“The company that was new was DreamWorks, and that was the place I wanted to target,” Davis said. “They had a little bit of a ‘We’re doing new stuff in the industry feel,’ and I said, ‘That’s where I want to go,’ but I was never getting any calls from them.” So Davis took to cold calling and, after a few months that felt like millenia, got a job as a production assistant. “While I was at DreamWorks I benefited from being moved around a lot,” Davis said. (Initially he thought he was being moved around because his managers weren’t happy with him, but he later found out they loved his work so much they wanted him to help out in several departments.)Before he ever got his hands on family-style blockbusters Davis had to find a job; he had to to get someone to say “yes” to him. In 1997, when he graduated from BYU with a degree in film, he was faced with a unique dilemma — getting a job in animation without being able to draw.

“I kept moving from place to place until I discovered animation editing, and that sort of changed things,” Davis said. “At DreamWorks, editorial is where the movies are made.”

Now the head of his own creative team, Davis recalls that the hardest part was taking that first step to get his foot in the door.

“People say it’s not what you know but who you know in Hollywood; that might help for the very first job you get, but everyone is going to start off at the bottom,” Davis said.

Entertainment attorney Kelly Crabb has represented some very big names (Michael Jordan, Jessica Alba and Ewan McGregor, just to name a few). But he recalls that his journey to the entertainment business wasn’t as conventional as most. In fact, Crabb didn’t get involved in the industry until well after his career as a lawyer had begun. In many ways, Crabb fell into the business.

Like many music-loving teens in the ’60s, Crabb had his own band and had big dreams of being a professional songwriter.

Crabb, a Spanish Fork native, came to BYU in the late ’60s right in the midst of the Vietnam War. While at BYU, he was called to serve in the Northern Far East Mission, where he learned Japanese.

“When I read ‘Northern Far East Mission,’ I thought I was going to Maine,” Crabb said. “That’s how cultured I was.”

Crabb returned to BYU after his mission to finish his B.A. in Asian studies and international relations. He later received a master’s degree in public administration. Throughout his studies, he never gave up on his music. In fact, he met his wife while forming the Provo-based singing band Just Us.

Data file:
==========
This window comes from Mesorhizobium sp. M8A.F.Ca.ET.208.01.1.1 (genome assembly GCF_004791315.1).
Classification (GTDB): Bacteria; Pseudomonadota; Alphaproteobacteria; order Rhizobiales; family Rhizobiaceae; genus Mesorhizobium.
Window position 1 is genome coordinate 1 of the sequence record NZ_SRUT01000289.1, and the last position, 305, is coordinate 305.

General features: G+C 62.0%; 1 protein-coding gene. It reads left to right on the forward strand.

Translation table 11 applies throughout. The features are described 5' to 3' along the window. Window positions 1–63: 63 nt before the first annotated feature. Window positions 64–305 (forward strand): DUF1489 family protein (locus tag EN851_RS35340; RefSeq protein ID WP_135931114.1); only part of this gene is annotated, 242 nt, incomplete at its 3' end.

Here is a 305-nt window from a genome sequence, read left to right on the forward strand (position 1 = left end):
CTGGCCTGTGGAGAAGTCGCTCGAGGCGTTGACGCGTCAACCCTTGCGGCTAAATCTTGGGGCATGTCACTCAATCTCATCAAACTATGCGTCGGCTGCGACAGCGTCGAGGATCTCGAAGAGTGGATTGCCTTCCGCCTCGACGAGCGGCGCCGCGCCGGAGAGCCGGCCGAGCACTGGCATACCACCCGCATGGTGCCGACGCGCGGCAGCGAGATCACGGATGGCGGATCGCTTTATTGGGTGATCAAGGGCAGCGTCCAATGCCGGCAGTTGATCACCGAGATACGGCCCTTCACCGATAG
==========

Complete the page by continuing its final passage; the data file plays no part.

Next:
After graduation, Crabb spent a few years helping the LDS Church redesign the missionary discussions, taking some of the first steps in what would eventually become “Preach My Gospel.” One day Crabb, who was then in his thirties, got an interesting call that resulted in an opportunity for him to attend Columbia Law School and emphasize in Japanese legal studies.

“I wanted to be a songwriter, but I wasn’t getting any traction,” Crabb said. “My job was great but it wasn’t a career, and this law school thing sounded great. So I went to law school and put down the guitar.”

One day Isaac Shapiro, a big-time international attorney who worked almost exclusively in Japanese transactions, called Crabb to his office and told him he had an assignment for him. Crabb’s firm would be helping to organize Paul McCartney’s 1989 world tour. Crabb was surprised and elated.

So Crabb, his wife and three kids moved to New York. A few years later, he completed his law degree and got a job working for Shapiro.

“When I got a chance to become engaged in the entertainment industry, I took it,” Crabb said “When you pick up the phone and say, ‘Hello, my name is Kelly Crabb and I represent Paul McCartney,’ people think you are the smartest guy in the world.”

Now nearly a quarter of a century has passed, and Crabb works exclusively in entertainment. Though he’s not the one on stage, his song is still an inspirational one.

From movie producer, to teacher, to astronaut, there’s no substitute for hard work and passion.

“Go to your strength,” Crabb said. “Go to that place you feel connected to and feel passionate about. I never lost my passion for music. If you’re passionate about it, something will happen.”